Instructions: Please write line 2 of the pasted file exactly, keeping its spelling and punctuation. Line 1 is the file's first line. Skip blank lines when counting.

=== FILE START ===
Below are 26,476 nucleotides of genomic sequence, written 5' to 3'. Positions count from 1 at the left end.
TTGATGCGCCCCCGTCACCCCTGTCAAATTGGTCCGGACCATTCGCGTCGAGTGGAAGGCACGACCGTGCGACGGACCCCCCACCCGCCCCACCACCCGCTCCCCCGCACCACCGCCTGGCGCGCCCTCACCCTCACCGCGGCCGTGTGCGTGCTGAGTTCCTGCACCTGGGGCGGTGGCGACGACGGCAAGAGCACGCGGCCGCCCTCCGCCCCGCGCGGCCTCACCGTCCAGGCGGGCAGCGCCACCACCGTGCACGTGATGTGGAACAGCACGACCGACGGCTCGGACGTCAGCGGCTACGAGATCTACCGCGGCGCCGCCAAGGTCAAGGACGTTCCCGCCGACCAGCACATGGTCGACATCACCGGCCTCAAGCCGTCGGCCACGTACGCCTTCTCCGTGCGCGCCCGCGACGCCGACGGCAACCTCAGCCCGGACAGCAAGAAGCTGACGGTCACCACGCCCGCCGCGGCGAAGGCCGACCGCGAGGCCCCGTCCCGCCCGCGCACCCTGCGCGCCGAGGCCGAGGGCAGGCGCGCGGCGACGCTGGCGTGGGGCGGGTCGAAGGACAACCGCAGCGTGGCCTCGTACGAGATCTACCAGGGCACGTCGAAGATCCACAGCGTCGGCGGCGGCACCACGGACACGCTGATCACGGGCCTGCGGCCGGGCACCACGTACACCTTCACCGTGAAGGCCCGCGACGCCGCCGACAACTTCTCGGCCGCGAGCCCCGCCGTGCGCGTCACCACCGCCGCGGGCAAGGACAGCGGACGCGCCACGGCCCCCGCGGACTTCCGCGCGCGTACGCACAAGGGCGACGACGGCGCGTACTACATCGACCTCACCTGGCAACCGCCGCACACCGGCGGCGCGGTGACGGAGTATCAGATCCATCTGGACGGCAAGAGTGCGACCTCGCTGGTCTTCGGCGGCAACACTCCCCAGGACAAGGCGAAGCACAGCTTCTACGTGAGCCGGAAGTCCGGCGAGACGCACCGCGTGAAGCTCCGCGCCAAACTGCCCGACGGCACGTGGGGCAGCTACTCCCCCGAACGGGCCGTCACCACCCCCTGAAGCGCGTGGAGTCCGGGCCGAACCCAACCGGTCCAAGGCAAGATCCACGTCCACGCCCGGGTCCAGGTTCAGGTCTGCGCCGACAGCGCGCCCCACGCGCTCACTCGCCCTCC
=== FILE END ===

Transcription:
TTGATGCGCCCCCGTCACCCCTGTCAAATTGGTCCGGACCATTCGCGTCGAGTGGAAGGCACGACCGTGCGACGGACCCCCCACCCGCCCCACCACCCGCTCCCCCGCACCACCGCCTGGCGCGCCCTCACCCTCACCGCGGCCGTGTGCGTGCTGAGTTCCTGCACCTGGGGCGGTGGCGACGACGGCAAGAGCACGCGGCCGCCCTCCGCCCCGCGCGGCCTCACCGTCCAGGCGGGCAGCGCCACCACCGTGCACGTGATGTGGAACAGCACGACCGACGGCTCGGACGTCAGCGGCTACGAGATCTACCGCGGCGCCGCCAAGGTCAAGGACGTTCCCGCCGACCAGCACATGGTCGACATCACCGGCCTCAAGCCGTCGGCCACGTACGCCTTCTCCGTGCGCGCCCGCGACGCCGACGGCAACCTCAGCCCGGACAGCAAGAAGCTGACGGTCACCACGCCCGCCGCGGCGAAGGCCGACCGCGAGGCCCCGTCCCGCCCGCGCACCCTGCGCGCCGAGGCCGAGGGCAGGCGCGCGGCGACGCTGGCGTGGGGCGGGTCGAAGGACAACCGCAGCGTGGCCTCGTACGAGATCTACCAGGGCACGTCGAAGATCCACAGCGTCGGCGGCGGCACCACGGACACGCTGATCACGGGCCTGCGGCCGGGCACCACGTACACCTTCACCGTGAAGGCCCGCGACGCCGCCGACAACTTCTCGGCCGCGAGCCCCGCCGTGCGCGTCACCACCGCCGCGGGCAAGGACAGCGGACGCGCCACGGCCCCCGCGGACTTCCGCGCGCGTACGCACAAGGGCGACGACGGCGCGTACTACATCGACCTCACCTGGCAACCGCCGCACACCGGCGGCGCGGTGACGGAGTATCAGATCCATCTGGACGGCAAGAGTGCGACCTCGCTGGTCTTCGGCGGCAACACTCCCCAGGACAAGGCGAAGCACAGCTTCTACGTGAGCCGGAAGTCCGGCGAGACGCACCGCGTGAAGCTCCGCGCCAAACTGCCCGACGGCACGTGGGGCAGCTACTCCCCCGAACGGGCCGTCACCACCCCCTGAAGCGCGTGGAGTCCGGGCCGAACCCAACCGGTCCAAGGCAAGATCCACGTCCACGCCCGGGTCCAGGTTCAGGTCTGCGCCGACAGCGCGCCCCACGCGCTCACTCGCCCTCC